In fact, though the Maldives is the quintessential romantic destination, families are by no means overlooked. Most top resorts take their younger travellers very seriously and offer exciting kids’ clubs with a world of activities: surf lessons, cooking with a chef or programmes teaching them about the local biodiversity.
Whichever resort you chose, once you return from your gourmet dinner and step out of your villa onto the beach, and look up at the stars with your toes in the ocean, you will know why this is luxury.
New in 2012
The refurbished and rebranded KIHAAD Maldives, on the lush island of Kihaadhuffaru in the Baa Atoll UNESCO Biosphere Reserve, will open in November 2012. With its green core, long white beaches and spacious beach and water villas, it offers the perfect tropical sanctuary. t is located immediately across from Hanifaru Bay, famed for whale sharks and manta rays.
Niyama Maldiveshas raised the bar even further for cutting-edge design. Opened in May, Niyama offers guests a chance to boogie with the fishes in the world’s first underwater nightclub, Subsix. The club, 500 metres offshore, has floor-to-ceiling windows six metres below the Indian Ocean.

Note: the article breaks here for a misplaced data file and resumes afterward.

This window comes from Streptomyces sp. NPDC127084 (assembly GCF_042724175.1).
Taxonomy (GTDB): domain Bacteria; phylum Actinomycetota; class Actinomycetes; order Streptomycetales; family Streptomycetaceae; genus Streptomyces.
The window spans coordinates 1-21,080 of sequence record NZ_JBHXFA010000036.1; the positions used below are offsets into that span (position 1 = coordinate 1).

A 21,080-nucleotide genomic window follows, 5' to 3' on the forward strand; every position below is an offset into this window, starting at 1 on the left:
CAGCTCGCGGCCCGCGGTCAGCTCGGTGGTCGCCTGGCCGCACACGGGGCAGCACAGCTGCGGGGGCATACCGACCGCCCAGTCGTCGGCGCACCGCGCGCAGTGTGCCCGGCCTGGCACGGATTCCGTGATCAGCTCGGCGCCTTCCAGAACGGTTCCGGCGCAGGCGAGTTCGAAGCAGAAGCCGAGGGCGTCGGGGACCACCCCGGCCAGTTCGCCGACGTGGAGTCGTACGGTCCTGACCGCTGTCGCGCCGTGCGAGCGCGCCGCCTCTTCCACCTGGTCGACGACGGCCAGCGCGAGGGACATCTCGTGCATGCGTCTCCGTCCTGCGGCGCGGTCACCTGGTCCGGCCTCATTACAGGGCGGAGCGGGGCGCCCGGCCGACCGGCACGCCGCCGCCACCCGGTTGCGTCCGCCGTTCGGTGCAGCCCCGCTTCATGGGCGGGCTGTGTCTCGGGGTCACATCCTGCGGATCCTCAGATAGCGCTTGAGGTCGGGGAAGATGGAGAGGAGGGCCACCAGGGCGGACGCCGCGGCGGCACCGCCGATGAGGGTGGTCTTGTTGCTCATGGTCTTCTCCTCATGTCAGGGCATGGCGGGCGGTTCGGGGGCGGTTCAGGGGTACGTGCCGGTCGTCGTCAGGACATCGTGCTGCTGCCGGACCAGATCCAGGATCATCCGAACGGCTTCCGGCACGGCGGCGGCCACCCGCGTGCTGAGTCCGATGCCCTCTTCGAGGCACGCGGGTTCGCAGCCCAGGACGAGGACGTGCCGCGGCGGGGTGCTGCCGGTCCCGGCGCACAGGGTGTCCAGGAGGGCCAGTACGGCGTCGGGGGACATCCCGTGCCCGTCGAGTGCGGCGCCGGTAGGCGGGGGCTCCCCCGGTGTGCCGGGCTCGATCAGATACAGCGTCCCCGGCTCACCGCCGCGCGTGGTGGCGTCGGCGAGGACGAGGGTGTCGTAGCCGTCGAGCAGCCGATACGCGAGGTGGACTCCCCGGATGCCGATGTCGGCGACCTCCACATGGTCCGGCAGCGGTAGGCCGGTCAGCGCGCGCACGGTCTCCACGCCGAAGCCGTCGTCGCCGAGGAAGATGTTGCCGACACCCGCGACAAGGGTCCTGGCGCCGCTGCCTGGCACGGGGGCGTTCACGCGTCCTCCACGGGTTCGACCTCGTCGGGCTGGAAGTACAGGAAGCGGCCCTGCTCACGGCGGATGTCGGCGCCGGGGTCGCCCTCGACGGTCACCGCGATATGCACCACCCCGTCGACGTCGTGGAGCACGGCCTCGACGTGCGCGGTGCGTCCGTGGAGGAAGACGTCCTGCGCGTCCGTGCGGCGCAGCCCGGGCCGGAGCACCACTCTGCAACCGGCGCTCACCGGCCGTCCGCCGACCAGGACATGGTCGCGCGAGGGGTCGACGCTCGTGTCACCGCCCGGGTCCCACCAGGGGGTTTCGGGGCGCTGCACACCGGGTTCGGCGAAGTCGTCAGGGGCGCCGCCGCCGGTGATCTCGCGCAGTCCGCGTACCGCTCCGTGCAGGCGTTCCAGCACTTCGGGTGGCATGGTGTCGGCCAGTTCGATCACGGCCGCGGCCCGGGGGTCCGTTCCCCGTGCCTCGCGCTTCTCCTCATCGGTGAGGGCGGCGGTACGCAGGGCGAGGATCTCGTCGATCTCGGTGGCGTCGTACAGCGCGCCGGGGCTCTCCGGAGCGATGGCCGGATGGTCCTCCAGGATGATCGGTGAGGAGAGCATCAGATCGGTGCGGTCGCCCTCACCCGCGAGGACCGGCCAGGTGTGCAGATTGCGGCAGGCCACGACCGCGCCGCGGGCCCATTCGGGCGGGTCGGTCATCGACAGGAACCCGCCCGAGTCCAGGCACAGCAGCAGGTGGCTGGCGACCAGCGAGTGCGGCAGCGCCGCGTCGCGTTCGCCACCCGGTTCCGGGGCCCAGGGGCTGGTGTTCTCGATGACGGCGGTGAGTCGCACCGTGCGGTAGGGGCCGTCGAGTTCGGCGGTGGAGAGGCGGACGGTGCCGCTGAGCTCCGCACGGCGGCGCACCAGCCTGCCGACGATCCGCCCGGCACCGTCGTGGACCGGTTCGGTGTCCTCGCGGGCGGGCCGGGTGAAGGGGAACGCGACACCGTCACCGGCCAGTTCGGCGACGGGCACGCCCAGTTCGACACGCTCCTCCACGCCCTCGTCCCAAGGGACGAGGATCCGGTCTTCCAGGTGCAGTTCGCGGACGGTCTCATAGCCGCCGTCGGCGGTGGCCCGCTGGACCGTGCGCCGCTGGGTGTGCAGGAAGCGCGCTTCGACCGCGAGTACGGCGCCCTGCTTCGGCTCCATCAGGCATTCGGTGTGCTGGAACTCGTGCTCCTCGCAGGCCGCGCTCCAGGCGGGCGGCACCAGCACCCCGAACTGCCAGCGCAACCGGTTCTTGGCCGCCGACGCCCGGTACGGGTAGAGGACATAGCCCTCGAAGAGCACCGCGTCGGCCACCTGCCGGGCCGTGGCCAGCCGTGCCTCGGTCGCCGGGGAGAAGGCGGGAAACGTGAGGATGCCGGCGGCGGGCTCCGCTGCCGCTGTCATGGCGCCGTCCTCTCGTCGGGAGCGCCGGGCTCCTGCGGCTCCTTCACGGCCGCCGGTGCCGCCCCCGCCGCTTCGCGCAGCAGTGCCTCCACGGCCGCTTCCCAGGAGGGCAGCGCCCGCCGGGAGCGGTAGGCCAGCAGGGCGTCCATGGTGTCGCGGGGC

If you need a little leisurely exercise, the Shangri-La’s Villingili resort in Addu Atoll has added the country’s first nine-hole golf course.
For luxury wrapped in extraordinary design and architecture with a particularly green feel, visit the Park Hyatt Maldives Hadahaa in the pristine Gaafu Alifu Atoll. The resort has just won the coveted 2012 Green GOOD DESIGN Award, which identifies the world’s most pioneering examples of sustainable design and commitment to preserving the environment.
By the numbers
The number of islands in the Maldives, of which only 200 are inhabited. Almost a third of the 350,000 Maldivians live in Malé, the capital island close to the main airport.
The colourful coral reefs in the Maldives are home to some 1,100 species of fish, 5 species of sea turtles, and 21 species of whales and dolphins.
The Maldives is the planet’s lowest country, sitting an average of only 1.5 m above sea level and making it vulnerable to the effects of global warming.